As a result, this Oscars night could look unusual long before the speeches begin. The red carpet rivals the best picture announcement for the biggest part of Oscars night. This is a mufti moment for the actors – a rare chance to play themselves rather than their characters, to remind the public of their beauty or their magnetism or their sweetness, or whatever it is that gets their target audience on side – so what they wear matters.
The subtext of a peaked or a shawl-collar tuxedo lapel is not ever going to set the internet alight with debate, so the relative uniformity of men in black tie means that focus falls on the women.
Which is intriguing because, with the status of women being a flashpoint of Trump’s inauguration period, how the heroines of America’s silver screen portray themselves on their biggest night of the year will be as fascinating to observe as it is unpredictable.
The most direct red carpet political messaging of the awards season so far came at the Screen Actors Guild (SAG) awards, where Simon Helberg, star of The Big Bang Theory, channelled the placard meme of 2017 by holding a sign on the red carpet that read “Refugees Welcome”, while his wife, Jocelyn Towne, had written “Let Them In” on her chest. Meanwhile, Evan Rachel Wood and Alia Shawkat have worn elegant trouser suits on the red carpet, and have said that doing so is a political choice that reaffirms the right to a female identity beyond cookie-cutter femininity. Whether such boldness will continue at the Oscars, a night when the Hollywood elite are addressing not just the choir stalls of the industry but the world, will be instructive.
Style is a matter not just of slogan T-shirts, but of tone. The new tone in Hollywood is bold, punchy and engaged in the hand-to-hand combat version of public relations that Trump’s rule by Twitter has unleashed. If the red carpet were to retreat into its default golden age of Hollywood classicism – curvy, corseted metallic frocks that make each nominee look like a cross between an Oscar statuette and a homecoming prom queen – this would surely undermine the serious intent of Hollywood’s new mission. A shift from soft metallics to bright colour or stark monotone, and experimentation with silhouettes beyond the draped-column gown, would, in effect, represent a policy shift. Ruth Negga’s angular, high-necked gown at the Golden Globes, designed by Louis Vuitton’s Nicolas Ghesquière – himself a modernising influence on the red carpet – may prove to have been a sign of gowns to come.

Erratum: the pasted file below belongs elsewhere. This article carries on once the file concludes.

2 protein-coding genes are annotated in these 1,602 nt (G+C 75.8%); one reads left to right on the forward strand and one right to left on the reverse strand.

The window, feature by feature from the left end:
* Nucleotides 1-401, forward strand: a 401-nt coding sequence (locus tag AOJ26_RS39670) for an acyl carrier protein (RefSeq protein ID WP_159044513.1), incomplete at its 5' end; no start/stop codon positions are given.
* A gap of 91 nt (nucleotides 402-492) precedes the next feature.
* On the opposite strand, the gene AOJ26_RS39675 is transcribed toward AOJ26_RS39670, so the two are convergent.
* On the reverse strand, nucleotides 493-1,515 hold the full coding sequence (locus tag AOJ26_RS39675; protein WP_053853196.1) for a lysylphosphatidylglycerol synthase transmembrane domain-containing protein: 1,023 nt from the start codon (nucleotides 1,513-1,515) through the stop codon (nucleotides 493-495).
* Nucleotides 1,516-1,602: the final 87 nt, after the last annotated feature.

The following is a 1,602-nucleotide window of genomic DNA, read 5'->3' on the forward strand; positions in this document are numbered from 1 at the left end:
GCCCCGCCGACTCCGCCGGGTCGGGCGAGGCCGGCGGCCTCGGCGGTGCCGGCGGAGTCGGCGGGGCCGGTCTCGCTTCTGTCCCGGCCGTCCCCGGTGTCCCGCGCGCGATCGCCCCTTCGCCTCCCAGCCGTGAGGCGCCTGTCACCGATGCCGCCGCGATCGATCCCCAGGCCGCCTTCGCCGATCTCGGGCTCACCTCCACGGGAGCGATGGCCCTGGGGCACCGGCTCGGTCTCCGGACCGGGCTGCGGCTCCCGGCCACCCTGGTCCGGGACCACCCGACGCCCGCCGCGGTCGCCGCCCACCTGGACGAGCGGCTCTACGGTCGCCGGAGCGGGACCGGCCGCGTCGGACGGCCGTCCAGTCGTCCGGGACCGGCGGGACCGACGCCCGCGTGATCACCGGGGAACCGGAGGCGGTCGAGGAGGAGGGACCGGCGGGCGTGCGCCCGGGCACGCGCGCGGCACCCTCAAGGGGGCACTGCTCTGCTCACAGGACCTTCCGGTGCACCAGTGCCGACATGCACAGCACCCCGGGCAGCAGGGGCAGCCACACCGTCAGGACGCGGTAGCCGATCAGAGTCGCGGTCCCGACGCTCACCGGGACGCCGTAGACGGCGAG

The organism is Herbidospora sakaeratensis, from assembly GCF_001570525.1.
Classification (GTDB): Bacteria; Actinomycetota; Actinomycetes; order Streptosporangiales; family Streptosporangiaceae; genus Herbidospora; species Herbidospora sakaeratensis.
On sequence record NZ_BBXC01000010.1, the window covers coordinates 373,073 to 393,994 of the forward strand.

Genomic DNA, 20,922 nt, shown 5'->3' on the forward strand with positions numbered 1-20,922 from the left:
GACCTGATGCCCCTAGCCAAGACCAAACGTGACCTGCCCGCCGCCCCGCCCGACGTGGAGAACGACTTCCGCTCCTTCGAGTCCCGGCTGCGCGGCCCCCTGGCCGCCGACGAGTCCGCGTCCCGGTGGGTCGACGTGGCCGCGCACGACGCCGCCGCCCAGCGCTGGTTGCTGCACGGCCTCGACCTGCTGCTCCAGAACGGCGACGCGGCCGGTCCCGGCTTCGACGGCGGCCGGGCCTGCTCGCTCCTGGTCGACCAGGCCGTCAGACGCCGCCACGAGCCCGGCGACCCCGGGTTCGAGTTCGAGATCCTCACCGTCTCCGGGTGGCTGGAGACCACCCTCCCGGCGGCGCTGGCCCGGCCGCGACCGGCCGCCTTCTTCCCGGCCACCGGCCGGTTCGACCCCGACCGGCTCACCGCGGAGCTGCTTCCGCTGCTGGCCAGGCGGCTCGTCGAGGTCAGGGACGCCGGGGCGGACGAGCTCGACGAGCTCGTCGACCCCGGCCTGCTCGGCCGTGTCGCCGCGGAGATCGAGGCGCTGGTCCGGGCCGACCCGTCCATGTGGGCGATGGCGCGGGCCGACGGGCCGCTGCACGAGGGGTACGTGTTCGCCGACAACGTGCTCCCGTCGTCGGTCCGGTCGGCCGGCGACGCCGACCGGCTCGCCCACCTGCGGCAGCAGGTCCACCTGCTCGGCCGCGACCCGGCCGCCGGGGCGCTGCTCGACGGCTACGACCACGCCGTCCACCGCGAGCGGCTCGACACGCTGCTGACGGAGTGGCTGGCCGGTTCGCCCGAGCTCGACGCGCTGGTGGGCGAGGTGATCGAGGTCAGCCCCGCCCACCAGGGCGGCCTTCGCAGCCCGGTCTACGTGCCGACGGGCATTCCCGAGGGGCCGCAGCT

Natalie Portman, who is heavily pregnant, will not be at the Oscars despite her nomination in the best actress category for her role in Jackie. But she took a notably unusual route on the awards trail. Far from distancing her persona from her character, she blurred it, with dresses that channel the first among first ladies herself. The vintage Prada gown she chose for the SAG awards had a 1960s air, from the bateau neckline and bracelet-length sleeves to the strong yellow, which seemed to have stepped straight out of a Slim Aarons photograph. In rising above the current raucousness and referencing instead a blue-chip icon of America’s glory days, Portman channelled the most famous of Michelle Obama’s parting words: “When they go low, we go high.”
The Oscars red carpet is a cultural snapshot of our feminine ideal that has global reach. Even small recalibrations – a less breathlessly corseted waist or softly pastel palette – have meaning. But race and ethnicity will also be key issues. After last year’s backlash against the overwhelmingly white lineup, the nominations for the 2017 awards are notable for their diversity. This is reflected in the best actress and supporting actress categories. Negga, Naomie Harris, Octavia Spencer and Viola Davis will all walk the red carpet this year – and if the fashion industry is serious in its intention to shore up racial equality, it will be falling over itself to make these women the stars of the Oscars catwalk.
Whether what happens on the red carpet has any weight in the real world will always be debatable. But in the age of fake news, Hollywood storytelling is perhaps more relevant than ever. And the story of the Oscars begins not on the podium, but on the red carpet.